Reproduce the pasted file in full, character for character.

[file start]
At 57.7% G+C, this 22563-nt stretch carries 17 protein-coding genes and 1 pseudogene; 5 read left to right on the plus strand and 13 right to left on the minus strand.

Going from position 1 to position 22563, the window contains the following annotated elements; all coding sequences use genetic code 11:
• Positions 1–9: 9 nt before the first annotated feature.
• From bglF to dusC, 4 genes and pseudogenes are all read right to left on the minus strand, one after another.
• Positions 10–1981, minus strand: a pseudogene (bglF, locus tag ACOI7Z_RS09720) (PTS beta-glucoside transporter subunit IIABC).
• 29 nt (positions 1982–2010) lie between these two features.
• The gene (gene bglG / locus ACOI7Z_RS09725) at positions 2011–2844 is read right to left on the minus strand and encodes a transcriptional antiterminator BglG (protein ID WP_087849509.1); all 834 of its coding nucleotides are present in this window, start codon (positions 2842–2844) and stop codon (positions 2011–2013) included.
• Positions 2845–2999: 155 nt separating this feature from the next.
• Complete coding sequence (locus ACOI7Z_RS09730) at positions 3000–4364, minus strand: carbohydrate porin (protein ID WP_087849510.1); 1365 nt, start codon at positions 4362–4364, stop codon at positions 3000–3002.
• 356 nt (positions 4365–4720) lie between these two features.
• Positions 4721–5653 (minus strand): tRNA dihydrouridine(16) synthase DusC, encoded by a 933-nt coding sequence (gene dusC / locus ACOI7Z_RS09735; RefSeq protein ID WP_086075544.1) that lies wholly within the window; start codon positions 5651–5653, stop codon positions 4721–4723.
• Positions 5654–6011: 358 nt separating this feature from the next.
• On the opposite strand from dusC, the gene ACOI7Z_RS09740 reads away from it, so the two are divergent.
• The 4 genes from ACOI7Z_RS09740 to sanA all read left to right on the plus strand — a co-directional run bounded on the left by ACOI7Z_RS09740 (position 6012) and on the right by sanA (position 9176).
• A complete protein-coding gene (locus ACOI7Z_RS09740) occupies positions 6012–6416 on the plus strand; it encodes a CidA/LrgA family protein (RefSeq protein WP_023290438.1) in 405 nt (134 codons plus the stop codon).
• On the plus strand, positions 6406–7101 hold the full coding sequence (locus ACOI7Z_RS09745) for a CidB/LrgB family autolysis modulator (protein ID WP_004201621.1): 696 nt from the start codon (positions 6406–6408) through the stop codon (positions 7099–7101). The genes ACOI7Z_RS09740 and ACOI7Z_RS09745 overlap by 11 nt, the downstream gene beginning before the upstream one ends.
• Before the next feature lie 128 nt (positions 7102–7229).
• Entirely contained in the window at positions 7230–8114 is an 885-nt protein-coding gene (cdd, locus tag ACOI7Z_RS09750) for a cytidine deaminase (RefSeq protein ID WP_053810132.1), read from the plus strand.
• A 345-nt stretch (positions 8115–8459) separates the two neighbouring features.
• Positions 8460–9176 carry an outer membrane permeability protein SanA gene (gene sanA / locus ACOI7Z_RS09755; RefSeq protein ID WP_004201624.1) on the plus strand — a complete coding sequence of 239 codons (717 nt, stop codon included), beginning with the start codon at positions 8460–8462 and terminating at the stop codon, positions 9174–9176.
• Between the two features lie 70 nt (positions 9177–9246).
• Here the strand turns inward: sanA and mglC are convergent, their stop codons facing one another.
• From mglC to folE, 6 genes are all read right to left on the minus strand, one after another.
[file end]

At 57.7% G+C, this 22563-nt stretch carries 17 protein-coding genes and 1 pseudogene; 5 read left to right on the plus strand and 13 right to left on the minus strand.

Going from position 1 to position 22563, the window contains the following annotated elements; all coding sequences use genetic code 11:
• Positions 1–9: 9 nt before the first annotated feature.
• From bglF to dusC, 4 genes and pseudogenes are all read right to left on the minus strand, one after another.
• Positions 10–1981, minus strand: a pseudogene (bglF, locus tag ACOI7Z_RS09720) (PTS beta-glucoside transporter subunit IIABC).
• 29 nt (positions 1982–2010) lie between these two features.
• The gene (gene bglG / locus ACOI7Z_RS09725) at positions 2011–2844 is read right to left on the minus strand and encodes a transcriptional antiterminator BglG (protein ID WP_087849509.1); all 834 of its coding nucleotides are present in this window, start codon (positions 2842–2844) and stop codon (positions 2011–2013) included.
• Positions 2845–2999: 155 nt separating this feature from the next.
• Complete coding sequence (locus ACOI7Z_RS09730) at positions 3000–4364, minus strand: carbohydrate porin (protein ID WP_087849510.1); 1365 nt, start codon at positions 4362–4364, stop codon at positions 3000–3002.
• 356 nt (positions 4365–4720) lie between these two features.
• Positions 4721–5653 (minus strand): tRNA dihydrouridine(16) synthase DusC, encoded by a 933-nt coding sequence (gene dusC / locus ACOI7Z_RS09735; RefSeq protein ID WP_086075544.1) that lies wholly within the window; start codon positions 5651–5653, stop codon positions 4721–4723.
• Positions 5654–6011: 358 nt separating this feature from the next.
• On the opposite strand from dusC, the gene ACOI7Z_RS09740 reads away from it, so the two are divergent.
• The 4 genes from ACOI7Z_RS09740 to sanA all read left to right on the plus strand — a co-directional run bounded on the left by ACOI7Z_RS09740 (position 6012) and on the right by sanA (position 9176).
• A complete protein-coding gene (locus ACOI7Z_RS09740) occupies positions 6012–6416 on the plus strand; it encodes a CidA/LrgA family protein (RefSeq protein WP_023290438.1) in 405 nt (134 codons plus the stop codon).
• On the plus strand, positions 6406–7101 hold the full coding sequence (locus ACOI7Z_RS09745) for a CidB/LrgB family autolysis modulator (protein ID WP_004201621.1): 696 nt from the start codon (positions 6406–6408) through the stop codon (positions 7099–7101). The genes ACOI7Z_RS09740 and ACOI7Z_RS09745 overlap by 11 nt, the downstream gene beginning before the upstream one ends.
• Before the next feature lie 128 nt (positions 7102–7229).
• Entirely contained in the window at positions 7230–8114 is an 885-nt protein-coding gene (cdd, locus tag ACOI7Z_RS09750) for a cytidine deaminase (RefSeq protein ID WP_053810132.1), read from the plus strand.
• A 345-nt stretch (positions 8115–8459) separates the two neighbouring features.
• Positions 8460–9176 carry an outer membrane permeability protein SanA gene (gene sanA / locus ACOI7Z_RS09755; RefSeq protein ID WP_004201624.1) on the plus strand — a complete coding sequence of 239 codons (717 nt, stop codon included), beginning with the start codon at positions 8460–8462 and terminating at the stop codon, positions 9174–9176.
• Between the two features lie 70 nt (positions 9177–9246).
• Here the strand turns inward: sanA and mglC are convergent, their stop codons facing one another.
• From mglC to folE, 6 genes are all read right to left on the minus strand, one after another.